As said in (2), the lines of reasoning above make some people uncomfortable because the same things were said - are still being said - about homosexuals or the transgendered. Yesterday's DSM disorder might be tomorrow's accepted identity. There's a flaw in this line of thinking, though. While the arguments are similar, the underlying roots of the condition are totally different. Human beings can come in a great variety of experiences in terms of gender and sex - it is all fundamentally part of the human condition. Being an animal is not (I'll get back to the other two groups soon). Men and women can plausibly, if often with difficulty, imagine what life as each other might be like, but what human can truly fathom what being an elephant, let alone a unicorn would be like?

Suppose that someone is convinced they are a wolf and wants to express this identity. From what I've seen around the Internet, most of these people still want to function in human society, drive cars, indeed surf the Internet, and so on. I'm sure there are many ways of being a wolf, but I've never heard of a wolf in the wild driving a car or ordering books on Amazon. In short, this strikes me more like nth-degree cosplay, or might even be similar to drag. There is nothing wrong with either, but it's not a functional identity concept on par with male/female or straight/gay - and everything plus and minus.

Now, if someone does go 'all out' and decides to start living like an animal, this quickly becomes very problematic for society as a whole, and this person may end up dying soon. Human stomachs are not meant to digest raw meat, and the human body can't survive without clothing and shelter during long winter nights in snowy woodlands. Undomesticated animals and humans don't tend to mix. Should society be prepared to let these people act out and risk death? I think this clearly falls within the boundaries of mental illness.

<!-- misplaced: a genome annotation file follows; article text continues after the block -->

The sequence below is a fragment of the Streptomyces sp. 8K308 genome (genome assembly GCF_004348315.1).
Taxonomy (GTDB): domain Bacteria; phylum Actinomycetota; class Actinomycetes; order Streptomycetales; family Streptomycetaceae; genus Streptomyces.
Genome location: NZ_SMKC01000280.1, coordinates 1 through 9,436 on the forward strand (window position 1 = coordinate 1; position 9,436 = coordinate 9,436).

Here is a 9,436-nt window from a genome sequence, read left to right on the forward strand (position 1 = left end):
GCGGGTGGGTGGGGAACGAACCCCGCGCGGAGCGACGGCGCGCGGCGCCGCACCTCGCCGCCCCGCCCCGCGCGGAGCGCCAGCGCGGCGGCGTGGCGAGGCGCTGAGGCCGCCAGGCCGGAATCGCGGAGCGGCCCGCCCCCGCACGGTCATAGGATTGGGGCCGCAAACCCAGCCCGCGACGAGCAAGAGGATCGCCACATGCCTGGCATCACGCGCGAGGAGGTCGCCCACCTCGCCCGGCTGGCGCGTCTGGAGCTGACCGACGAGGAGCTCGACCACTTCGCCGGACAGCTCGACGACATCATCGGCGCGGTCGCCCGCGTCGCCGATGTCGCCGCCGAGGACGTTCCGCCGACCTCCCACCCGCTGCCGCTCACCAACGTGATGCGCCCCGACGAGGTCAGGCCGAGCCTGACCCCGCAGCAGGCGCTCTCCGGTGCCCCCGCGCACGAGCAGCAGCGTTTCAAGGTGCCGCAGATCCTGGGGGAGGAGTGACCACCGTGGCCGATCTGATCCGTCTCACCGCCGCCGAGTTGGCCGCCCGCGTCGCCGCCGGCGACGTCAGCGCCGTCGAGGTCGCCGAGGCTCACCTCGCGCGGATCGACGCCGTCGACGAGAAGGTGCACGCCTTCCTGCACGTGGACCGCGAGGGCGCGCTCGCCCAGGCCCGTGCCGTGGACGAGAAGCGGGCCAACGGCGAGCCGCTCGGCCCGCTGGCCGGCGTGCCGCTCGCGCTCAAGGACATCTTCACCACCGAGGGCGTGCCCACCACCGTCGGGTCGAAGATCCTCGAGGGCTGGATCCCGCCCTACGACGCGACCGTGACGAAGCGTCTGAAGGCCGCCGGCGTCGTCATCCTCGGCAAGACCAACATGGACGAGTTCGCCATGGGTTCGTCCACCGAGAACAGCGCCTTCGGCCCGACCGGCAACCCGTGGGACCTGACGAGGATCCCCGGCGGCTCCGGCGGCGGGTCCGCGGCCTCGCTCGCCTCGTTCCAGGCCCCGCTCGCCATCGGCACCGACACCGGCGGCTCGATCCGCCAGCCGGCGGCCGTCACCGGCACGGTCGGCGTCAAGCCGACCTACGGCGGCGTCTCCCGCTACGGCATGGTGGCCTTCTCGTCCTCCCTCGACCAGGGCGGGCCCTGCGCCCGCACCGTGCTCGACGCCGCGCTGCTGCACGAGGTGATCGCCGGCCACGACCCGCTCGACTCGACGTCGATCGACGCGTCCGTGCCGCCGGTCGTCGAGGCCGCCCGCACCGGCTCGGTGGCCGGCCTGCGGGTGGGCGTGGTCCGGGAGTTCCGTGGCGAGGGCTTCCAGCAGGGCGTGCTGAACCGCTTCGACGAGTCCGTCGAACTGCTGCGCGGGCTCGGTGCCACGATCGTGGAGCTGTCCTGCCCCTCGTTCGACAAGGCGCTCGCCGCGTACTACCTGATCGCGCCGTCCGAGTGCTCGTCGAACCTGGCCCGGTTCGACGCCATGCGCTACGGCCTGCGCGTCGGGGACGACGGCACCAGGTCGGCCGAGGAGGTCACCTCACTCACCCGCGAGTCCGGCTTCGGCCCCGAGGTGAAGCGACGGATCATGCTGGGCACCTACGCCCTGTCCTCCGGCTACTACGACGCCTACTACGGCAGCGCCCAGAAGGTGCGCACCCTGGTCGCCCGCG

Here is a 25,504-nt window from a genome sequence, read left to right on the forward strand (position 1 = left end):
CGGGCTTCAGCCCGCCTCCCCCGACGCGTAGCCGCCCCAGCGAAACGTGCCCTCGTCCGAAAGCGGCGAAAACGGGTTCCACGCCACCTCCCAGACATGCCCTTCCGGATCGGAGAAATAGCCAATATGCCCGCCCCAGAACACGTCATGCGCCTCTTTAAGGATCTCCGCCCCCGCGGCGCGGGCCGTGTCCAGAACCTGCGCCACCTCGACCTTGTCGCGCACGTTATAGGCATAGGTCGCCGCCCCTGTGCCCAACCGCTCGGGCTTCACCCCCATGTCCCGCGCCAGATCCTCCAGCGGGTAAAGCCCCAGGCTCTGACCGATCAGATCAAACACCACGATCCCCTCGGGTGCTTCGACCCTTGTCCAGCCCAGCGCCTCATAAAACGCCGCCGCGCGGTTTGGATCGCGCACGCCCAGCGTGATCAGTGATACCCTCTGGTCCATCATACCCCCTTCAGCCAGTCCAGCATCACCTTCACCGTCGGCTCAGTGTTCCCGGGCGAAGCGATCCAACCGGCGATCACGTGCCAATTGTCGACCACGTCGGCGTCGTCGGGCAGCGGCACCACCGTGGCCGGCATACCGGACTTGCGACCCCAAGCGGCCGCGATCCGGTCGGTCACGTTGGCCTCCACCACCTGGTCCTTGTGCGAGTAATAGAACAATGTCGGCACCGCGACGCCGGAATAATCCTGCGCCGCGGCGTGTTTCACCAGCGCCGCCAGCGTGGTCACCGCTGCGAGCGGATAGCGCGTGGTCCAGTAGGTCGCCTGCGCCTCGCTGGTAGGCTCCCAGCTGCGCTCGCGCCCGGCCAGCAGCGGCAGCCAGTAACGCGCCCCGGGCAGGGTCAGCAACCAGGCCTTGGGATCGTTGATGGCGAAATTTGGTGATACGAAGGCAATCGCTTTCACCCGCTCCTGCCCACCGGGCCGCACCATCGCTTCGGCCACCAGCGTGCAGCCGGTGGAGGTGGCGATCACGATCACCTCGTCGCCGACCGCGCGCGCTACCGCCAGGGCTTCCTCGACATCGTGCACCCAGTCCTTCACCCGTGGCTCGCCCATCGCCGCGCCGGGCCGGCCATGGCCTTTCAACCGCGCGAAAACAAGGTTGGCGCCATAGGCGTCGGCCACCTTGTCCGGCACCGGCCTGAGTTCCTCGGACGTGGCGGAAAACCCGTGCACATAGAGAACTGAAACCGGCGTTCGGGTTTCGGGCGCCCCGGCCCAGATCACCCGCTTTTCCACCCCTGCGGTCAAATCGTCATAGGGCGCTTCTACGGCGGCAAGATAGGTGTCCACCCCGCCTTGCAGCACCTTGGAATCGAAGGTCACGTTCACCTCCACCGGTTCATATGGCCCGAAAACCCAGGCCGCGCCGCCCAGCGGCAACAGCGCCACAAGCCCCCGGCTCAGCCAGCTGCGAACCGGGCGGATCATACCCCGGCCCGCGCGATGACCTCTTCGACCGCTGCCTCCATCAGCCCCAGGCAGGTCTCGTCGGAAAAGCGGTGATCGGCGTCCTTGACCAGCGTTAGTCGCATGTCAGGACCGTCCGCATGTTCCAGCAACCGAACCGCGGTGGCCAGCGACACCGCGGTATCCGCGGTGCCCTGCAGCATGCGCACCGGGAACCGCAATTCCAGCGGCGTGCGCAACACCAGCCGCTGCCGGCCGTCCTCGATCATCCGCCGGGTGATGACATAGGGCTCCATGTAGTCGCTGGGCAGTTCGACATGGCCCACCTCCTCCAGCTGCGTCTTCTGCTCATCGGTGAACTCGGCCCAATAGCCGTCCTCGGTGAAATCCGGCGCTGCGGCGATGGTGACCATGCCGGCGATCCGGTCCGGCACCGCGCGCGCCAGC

Transethnicity appropriation station

For transethnicity, one might bring up that this is still a part of the human experience I referred to earlier, and that while not easy to imagine life as part of a different culture or race (in the sense of race as a social construct), it is not impossible. I might even be very supportive of people who wished to move to a different part of the world to feel more at home and part of a culture they have a stronger individual connection with than their own.

However, in practise - again, my evidence is anecdotal - the same scenario seems to play out over and over again: the transethnic person in question reduces the target culture to a grab bag of stereotypes and seems more interested in fantasising about social acceptance than actually making the effort to learn about the culture in question. Claiming a transethnic identity to me seems like a lazy cop-out of this (under the assumption identities don't require proof), and again, more like drag and cosplay than anything else.